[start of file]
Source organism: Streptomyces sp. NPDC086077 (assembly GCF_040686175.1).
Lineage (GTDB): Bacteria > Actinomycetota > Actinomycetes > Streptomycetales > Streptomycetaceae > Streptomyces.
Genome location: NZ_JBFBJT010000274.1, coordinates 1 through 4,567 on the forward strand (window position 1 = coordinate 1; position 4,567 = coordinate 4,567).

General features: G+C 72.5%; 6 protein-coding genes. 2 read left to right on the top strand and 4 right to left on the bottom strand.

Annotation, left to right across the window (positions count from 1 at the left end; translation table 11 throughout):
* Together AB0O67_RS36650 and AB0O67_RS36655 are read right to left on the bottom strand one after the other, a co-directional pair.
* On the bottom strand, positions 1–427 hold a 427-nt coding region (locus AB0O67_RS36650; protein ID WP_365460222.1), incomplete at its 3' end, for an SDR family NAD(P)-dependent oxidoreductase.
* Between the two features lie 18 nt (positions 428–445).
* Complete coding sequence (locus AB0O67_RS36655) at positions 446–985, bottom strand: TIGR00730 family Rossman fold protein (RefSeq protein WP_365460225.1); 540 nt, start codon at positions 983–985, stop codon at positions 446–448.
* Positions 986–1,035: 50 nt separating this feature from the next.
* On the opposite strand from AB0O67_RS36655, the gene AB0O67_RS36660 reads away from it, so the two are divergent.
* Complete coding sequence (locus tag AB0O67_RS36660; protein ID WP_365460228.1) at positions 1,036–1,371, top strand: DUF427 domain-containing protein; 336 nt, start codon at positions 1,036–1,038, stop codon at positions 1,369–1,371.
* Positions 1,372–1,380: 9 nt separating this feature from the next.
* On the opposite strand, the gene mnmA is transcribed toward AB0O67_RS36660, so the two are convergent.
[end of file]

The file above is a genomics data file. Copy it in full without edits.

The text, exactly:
Source organism: Streptomyces sp. NPDC086077 (assembly GCF_040686175.1).
Lineage (GTDB): Bacteria > Actinomycetota > Actinomycetes > Streptomycetales > Streptomycetaceae > Streptomyces.
Genome location: NZ_JBFBJT010000274.1, coordinates 1 through 4,567 on the forward strand (window position 1 = coordinate 1; position 4,567 = coordinate 4,567).

General features: G+C 72.5%; 6 protein-coding genes. 2 read left to right on the top strand and 4 right to left on the bottom strand.

Annotation, left to right across the window (positions count from 1 at the left end; translation table 11 throughout):
* Together AB0O67_RS36650 and AB0O67_RS36655 are read right to left on the bottom strand one after the other, a co-directional pair.
* On the bottom strand, positions 1–427 hold a 427-nt coding region (locus AB0O67_RS36650; protein ID WP_365460222.1), incomplete at its 3' end, for an SDR family NAD(P)-dependent oxidoreductase.
* Between the two features lie 18 nt (positions 428–445).
* Complete coding sequence (locus AB0O67_RS36655) at positions 446–985, bottom strand: TIGR00730 family Rossman fold protein (RefSeq protein WP_365460225.1); 540 nt, start codon at positions 983–985, stop codon at positions 446–448.
* Positions 986–1,035: 50 nt separating this feature from the next.
* On the opposite strand from AB0O67_RS36655, the gene AB0O67_RS36660 reads away from it, so the two are divergent.
* Complete coding sequence (locus tag AB0O67_RS36660; protein ID WP_365460228.1) at positions 1,036–1,371, top strand: DUF427 domain-containing protein; 336 nt, start codon at positions 1,036–1,038, stop codon at positions 1,369–1,371.
* Positions 1,372–1,380: 9 nt separating this feature from the next.
* On the opposite strand, the gene mnmA is transcribed toward AB0O67_RS36660, so the two are convergent.